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8 Responses to Eco-nutrition: Why Plant Dietary Choices Aren’t Always Ecologically Sustainable

  1. Chris June 17, 2012 at 18:46 #

    I applaud you for calling attention to the need for research into other countries’ policies on food production when trying to make the right nutrition choices when one is concerned about not only the environment, but also human and animal rights. However, I think the title of this article is very mis-leading (not sure how much you had to do with that).

    For example, the reference you gave on deforestation in Brazil states that this is primarily happening due to increased demand for MEAT (“The main products derived from soybeans are soy meal (the world’s main oil meal for animal feed) and soy oil (the world’s most consumed vegetable oil). Only a small part of the global harvest is processed as whole bean for human consumption, mostly in Asia. The growing demand for cattle feed in Europe has driven the production of soybean, but recently also by a growing market in China for the production of oil.”), and oil used for a variety of purposes (“Palm oil is a vegetable oil derived from oil palm. It is the world’s second most consumed edible oil (after soy), and has a huge range of uses –from shampoo to chips to frozen foods to cosmetics.”).

    Eating a whole foods, plant-based diet is not the primary cause of environmental problems, in fact, quite the opposite is true, as evidenced by some of the very references you cited.

    • mbrighton June 17, 2012 at 23:48 #

      Hi Chris,
      Thanks for your input on the eco-nutrition article on plant diet and the ecological impacts.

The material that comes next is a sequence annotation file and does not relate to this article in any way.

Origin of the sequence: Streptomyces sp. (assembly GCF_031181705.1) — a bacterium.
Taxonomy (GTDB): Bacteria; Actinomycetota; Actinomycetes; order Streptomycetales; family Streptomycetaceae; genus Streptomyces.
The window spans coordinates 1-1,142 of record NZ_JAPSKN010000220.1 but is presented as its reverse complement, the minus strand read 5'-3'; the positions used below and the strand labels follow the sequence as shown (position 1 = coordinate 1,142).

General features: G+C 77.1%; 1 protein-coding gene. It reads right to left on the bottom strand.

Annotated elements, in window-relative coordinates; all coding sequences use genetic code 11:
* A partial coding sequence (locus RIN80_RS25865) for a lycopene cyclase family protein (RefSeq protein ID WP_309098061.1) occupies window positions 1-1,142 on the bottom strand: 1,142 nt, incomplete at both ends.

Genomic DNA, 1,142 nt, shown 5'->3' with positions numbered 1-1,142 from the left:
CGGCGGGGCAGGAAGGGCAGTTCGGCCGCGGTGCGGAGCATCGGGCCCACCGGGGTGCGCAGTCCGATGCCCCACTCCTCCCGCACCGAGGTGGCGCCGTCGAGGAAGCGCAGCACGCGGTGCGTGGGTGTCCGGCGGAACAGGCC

The article is one on a series one eco-nutrition. For the full list of articles that have been published and what is coming, you can see this link: Econutrition-Good Nutrition Choices with Ecological Sustainability
      You can see in this linked article the different articles coming on the series for eco-nutrition. One will be published this summer on meat and fish and the ecological views on a meat based diet. Yes, meat based diets are worse for the environment than a plant-based diet. I wrote the article on plant-based diets first.
      I am changing the title of this article to “Why Plant Dietary Choices Are Not Always Ecologically Sustainable.” I do not like to mislead readers through a title, although of course, interesting titles always bring more readers (and more readers mean more awareness on subjects close to my heart).
      I have also changed the reference that I put in the article because although it was accurate, it is not the message I was trying to shout out. I did read articles about deforestation and I have replaced this reference with another more ‘simplier’ one. You can see it in the article.
      My message I was trying to portray is that (as with everything we buy and especially with the food we consume) we must be aware of what /where /how we are buying from. I believe there are those who follow a vegetarian or high plant based diet without realizing that some of the food they are buying may come from non ecological situations or have traveled very far to get to the grocery store/their plate. This may be especially true in the UK where there are a lot of vegetarians and due to the climate in the United Kingdom, vegetarians must purchase plant proteins/grains that are not grown in the UK.
      Personally I am not a vegetarian, but have a high plant based diet. I was not fully aware before I wrote the article that some of the food choices I made were not ecological or came from countries that did not practice good environmental standards.

      That is why I did list out in the article as a priority: buy local, buy in season and to be aware of what you eat and buy.
      I did assume that most people realize that a meat based diet is less ecological. For sure, stating that a plant based diet is not ecological is not the message that I wanted to pass along. I didn’t write about the use of palm oil and soya being used in non food products because this website is primarily nutrition related and I wanted to keep the message food-health related and short.
      I appreciate your feedback and hope you read the articles coming on meat & fish and also on GMOs. I am not an expert and welcome all opinions. My goal is to try to open the eyes of the public for certain health topics and I am not an expert in this field of eco-nutrition, an emerging an interesting area of nutrition.
      Let me know if you have any questions/comments.


  1. Lee Martin - September 18, 2012